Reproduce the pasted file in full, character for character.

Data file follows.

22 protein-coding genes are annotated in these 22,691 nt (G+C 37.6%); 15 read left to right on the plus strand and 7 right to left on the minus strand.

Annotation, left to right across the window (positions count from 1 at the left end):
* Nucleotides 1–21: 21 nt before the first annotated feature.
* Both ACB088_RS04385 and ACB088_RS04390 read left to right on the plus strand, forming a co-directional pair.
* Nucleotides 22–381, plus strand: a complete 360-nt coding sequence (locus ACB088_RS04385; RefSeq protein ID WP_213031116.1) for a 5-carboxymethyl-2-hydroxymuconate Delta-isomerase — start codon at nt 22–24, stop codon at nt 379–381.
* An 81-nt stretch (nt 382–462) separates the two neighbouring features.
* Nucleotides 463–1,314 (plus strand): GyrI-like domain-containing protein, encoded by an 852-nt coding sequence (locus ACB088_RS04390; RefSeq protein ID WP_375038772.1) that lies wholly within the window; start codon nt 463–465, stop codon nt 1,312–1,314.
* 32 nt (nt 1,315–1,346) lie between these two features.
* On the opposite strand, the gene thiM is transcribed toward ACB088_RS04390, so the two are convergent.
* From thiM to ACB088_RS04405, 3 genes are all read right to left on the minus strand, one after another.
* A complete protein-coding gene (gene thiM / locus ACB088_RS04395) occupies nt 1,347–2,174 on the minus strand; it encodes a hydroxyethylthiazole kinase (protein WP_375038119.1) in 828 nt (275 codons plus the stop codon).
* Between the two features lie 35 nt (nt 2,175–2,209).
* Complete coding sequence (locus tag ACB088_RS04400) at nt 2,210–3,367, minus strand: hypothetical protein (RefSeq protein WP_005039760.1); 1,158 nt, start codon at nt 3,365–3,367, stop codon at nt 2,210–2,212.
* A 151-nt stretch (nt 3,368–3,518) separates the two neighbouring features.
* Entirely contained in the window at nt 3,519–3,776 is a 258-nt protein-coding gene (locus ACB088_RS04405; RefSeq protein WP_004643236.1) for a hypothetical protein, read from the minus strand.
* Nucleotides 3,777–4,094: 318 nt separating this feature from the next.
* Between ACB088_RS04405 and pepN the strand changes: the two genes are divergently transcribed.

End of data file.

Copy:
22 protein-coding genes are annotated in these 22,691 nt (G+C 37.6%); 15 read left to right on the plus strand and 7 right to left on the minus strand.

Annotation, left to right across the window (positions count from 1 at the left end):
* Nucleotides 1–21: 21 nt before the first annotated feature.
* Both ACB088_RS04385 and ACB088_RS04390 read left to right on the plus strand, forming a co-directional pair.
* Nucleotides 22–381, plus strand: a complete 360-nt coding sequence (locus ACB088_RS04385; RefSeq protein ID WP_213031116.1) for a 5-carboxymethyl-2-hydroxymuconate Delta-isomerase — start codon at nt 22–24, stop codon at nt 379–381.
* An 81-nt stretch (nt 382–462) separates the two neighbouring features.
* Nucleotides 463–1,314 (plus strand): GyrI-like domain-containing protein, encoded by an 852-nt coding sequence (locus ACB088_RS04390; RefSeq protein ID WP_375038772.1) that lies wholly within the window; start codon nt 463–465, stop codon nt 1,312–1,314.
* 32 nt (nt 1,315–1,346) lie between these two features.
* On the opposite strand, the gene thiM is transcribed toward ACB088_RS04390, so the two are convergent.
* From thiM to ACB088_RS04405, 3 genes are all read right to left on the minus strand, one after another.
* A complete protein-coding gene (gene thiM / locus ACB088_RS04395) occupies nt 1,347–2,174 on the minus strand; it encodes a hydroxyethylthiazole kinase (protein WP_375038119.1) in 828 nt (275 codons plus the stop codon).
* Between the two features lie 35 nt (nt 2,175–2,209).
* Complete coding sequence (locus tag ACB088_RS04400) at nt 2,210–3,367, minus strand: hypothetical protein (RefSeq protein WP_005039760.1); 1,158 nt, start codon at nt 3,365–3,367, stop codon at nt 2,210–2,212.
* A 151-nt stretch (nt 3,368–3,518) separates the two neighbouring features.
* Entirely contained in the window at nt 3,519–3,776 is a 258-nt protein-coding gene (locus ACB088_RS04405; RefSeq protein WP_004643236.1) for a hypothetical protein, read from the minus strand.
* Nucleotides 3,777–4,094: 318 nt separating this feature from the next.
* Between ACB088_RS04405 and pepN the strand changes: the two genes are divergently transcribed.